Essay On Piano By D.H.Lawrence

keabetswe,

Piano, means softly, in musical vocabulary.

The poem “Piano” by Lawrence isn’t a perfect poem by any means. The strained juxtaposition of clamor and glamor indicates a discomfortness for finding rhyming words. Still, glamor is an accurate word in its context: the mature man knows that the child’s eyes endowed the past with an illusory beauty.

The quality of Lawrence’s poem may be seen in the specificity of its detail: “the boom of the tingling strings,” “the small, poised feet.” Lawrence enters into the child’s perspective, while able to criticize it from outside. The speaker is resisting his urge to cry, as the connotations of his words indicate (the song is insidious, it betrays). But at last he is unable to hold back his tears and, sensibly, yields to them.

The subject of “Piano,” is a stock source for poems. Yet the
poem strikes us with something fresh. Its language is vivid, unconventional; its words insidious and betrays add a coiled spring effect; it sets up an energetic tension between present and past.

The tone is soft reminiscing with a tense mood.

When compared to ‘My Parents kept me away from Children who were Rough’, the poem ‘Piano’ bears a significant variance. The emotive language throughout the poem marks its soft tone, manipulates the readers, and makes them unaware of the underlying childhood problems. The soft tone can first be noticed from the title. The word ‘Piano’ is ambiguous, signifying that it could have a double meaning, either indicating the physical object, or alluding to the tone of the poem as gentle and soft. Further use of emotive vocabularies like ‘softly’, ‘vista’ ‘mother’ and ‘smiles’ echoes the tenderness of the tone.

After portraying a warm scenario in the first stanza of the poem, D. H. Lawrence dwells on a problem, although not one faced in childhood. Here the soft tone is contradicted by the use of emotively negative language, specifically ‘insidious’ and ‘weeps’, the contradiction further advanced by the use of alliteration of harsh ‘B’ sounds in the phrase ‘Betrays me back’. The poem as a whole, with a first-person narrator, provides access to the subject’s secret thoughts, and succeeded in communicating to the reader about him feeling less masculine for giving in to his wistful impulses.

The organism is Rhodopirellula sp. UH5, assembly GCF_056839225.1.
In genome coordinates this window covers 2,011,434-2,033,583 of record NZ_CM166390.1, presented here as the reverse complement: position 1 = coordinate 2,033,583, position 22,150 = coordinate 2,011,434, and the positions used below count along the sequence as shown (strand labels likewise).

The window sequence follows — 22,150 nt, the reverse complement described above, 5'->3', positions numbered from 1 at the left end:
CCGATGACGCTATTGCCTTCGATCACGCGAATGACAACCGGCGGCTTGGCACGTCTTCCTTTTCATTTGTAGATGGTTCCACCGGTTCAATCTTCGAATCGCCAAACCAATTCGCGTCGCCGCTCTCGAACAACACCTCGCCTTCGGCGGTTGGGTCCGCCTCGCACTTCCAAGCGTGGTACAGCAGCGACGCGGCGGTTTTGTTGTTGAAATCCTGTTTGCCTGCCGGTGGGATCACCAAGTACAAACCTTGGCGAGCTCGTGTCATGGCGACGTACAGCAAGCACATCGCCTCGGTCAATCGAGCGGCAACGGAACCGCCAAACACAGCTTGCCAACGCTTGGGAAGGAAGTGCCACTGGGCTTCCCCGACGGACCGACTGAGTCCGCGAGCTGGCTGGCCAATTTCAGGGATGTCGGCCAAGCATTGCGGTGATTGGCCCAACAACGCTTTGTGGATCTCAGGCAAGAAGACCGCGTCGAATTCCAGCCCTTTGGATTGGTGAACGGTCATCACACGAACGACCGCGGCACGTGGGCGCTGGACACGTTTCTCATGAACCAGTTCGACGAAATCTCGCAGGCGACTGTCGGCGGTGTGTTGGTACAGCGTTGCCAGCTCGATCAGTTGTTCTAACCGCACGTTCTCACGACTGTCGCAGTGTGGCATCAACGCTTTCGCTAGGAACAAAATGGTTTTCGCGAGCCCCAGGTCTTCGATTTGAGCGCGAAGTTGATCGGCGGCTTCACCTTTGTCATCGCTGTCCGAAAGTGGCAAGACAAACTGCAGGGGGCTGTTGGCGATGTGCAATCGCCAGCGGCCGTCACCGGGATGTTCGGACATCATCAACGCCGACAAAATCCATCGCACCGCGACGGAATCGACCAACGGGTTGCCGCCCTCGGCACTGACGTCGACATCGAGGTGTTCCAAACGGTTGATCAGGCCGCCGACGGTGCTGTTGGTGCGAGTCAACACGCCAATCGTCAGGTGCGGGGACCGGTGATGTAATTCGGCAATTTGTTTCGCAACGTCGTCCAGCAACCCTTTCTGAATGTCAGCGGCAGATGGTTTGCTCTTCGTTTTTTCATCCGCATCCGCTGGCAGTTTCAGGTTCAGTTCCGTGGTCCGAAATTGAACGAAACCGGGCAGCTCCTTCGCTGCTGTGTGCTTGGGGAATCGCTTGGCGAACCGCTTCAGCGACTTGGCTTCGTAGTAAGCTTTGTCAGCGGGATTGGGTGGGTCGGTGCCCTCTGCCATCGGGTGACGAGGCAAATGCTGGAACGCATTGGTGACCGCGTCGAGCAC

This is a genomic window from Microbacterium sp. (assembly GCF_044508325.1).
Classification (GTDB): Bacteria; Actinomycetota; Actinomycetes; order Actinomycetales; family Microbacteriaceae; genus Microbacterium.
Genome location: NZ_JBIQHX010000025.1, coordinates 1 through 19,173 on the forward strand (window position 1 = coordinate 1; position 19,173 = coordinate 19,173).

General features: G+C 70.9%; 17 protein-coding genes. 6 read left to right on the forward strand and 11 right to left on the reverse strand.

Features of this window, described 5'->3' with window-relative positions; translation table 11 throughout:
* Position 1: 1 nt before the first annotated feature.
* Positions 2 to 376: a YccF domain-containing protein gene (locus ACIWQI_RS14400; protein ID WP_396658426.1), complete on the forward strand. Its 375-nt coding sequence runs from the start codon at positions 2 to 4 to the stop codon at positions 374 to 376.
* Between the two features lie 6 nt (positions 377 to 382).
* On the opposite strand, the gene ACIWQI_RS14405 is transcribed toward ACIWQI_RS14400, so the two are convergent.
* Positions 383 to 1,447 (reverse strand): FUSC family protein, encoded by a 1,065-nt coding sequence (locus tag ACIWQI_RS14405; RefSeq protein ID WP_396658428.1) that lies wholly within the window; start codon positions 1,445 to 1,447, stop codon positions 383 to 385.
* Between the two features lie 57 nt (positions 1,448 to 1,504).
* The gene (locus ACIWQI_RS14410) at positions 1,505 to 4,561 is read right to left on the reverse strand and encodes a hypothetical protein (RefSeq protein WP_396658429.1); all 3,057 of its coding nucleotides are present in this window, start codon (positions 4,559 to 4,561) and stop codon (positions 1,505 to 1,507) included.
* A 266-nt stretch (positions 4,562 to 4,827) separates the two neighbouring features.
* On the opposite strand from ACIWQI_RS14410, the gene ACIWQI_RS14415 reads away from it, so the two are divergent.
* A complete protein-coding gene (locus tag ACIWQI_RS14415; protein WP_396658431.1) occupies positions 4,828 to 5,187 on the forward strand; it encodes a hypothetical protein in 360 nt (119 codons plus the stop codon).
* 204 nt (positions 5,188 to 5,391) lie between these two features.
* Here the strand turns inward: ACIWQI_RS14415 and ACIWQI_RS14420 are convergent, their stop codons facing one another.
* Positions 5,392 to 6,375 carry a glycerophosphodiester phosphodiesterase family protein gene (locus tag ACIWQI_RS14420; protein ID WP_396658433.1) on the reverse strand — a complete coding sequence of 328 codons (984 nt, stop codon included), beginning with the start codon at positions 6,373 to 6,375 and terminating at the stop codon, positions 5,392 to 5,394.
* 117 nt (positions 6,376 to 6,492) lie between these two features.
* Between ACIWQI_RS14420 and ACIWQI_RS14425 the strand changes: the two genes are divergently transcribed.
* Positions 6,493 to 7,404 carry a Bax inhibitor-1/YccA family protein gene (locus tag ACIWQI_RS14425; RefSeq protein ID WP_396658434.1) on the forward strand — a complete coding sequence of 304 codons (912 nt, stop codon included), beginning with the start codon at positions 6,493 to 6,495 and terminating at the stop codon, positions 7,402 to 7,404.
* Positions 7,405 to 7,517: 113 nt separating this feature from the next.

In other words, the poem ‘Piano’ leaves childhood problems unexplored, by only dealing with manhood problems in detail. Although the poem ‘Piano’ does not provide readers with specifics on childhood problems, I appreciate the poet’s use of figures of speech. The title ‘Piano’ sets the tone of the poem, which is echoed by the use of emotive words like ‘softly’, ‘hymns’ and ‘cosy’. The poem frequently features soft ‘s’ sounds: ‘smiles as she sings’. This could consolidate the soft impression created earlier as ‘s’ sounds when pronounced are relatively quiet, which fit with the gentle tone the poet tried to create.

The use of onomatopoeia ‘boom’ and ‘tinkling’ relives the image before the readers’ eyes and this is a very realistic approach to communicate. Moreover, personification is applied in the phrase ’till the heart of me weeps to belong’ which could also help actualise a narrated image. Definite phrases are also used in order to communicate to the readers clearly. An example of this can be seen from the phrase ‘Betrays me back’ which illustrates the poet’s reluctance to go back to his childhood memory.

Another example is the phrase ‘cast Down in the flood of remembrance’ which depicts coherently the endless flow of memory the poet was experiencing. The use of enjambment could also be seen from this phrase: the word ‘Down’ was deliberately put at the beginning of a sentence, so that it could stand out with a capital ‘D’. The feeling of ‘Down’, failure to control emotion, can therefore be easily recognized. All in all, the ease for me to comprehend the poem is the main reason why it is so appealing, which is the fruitful result of D. H. Lawrence’s craft.

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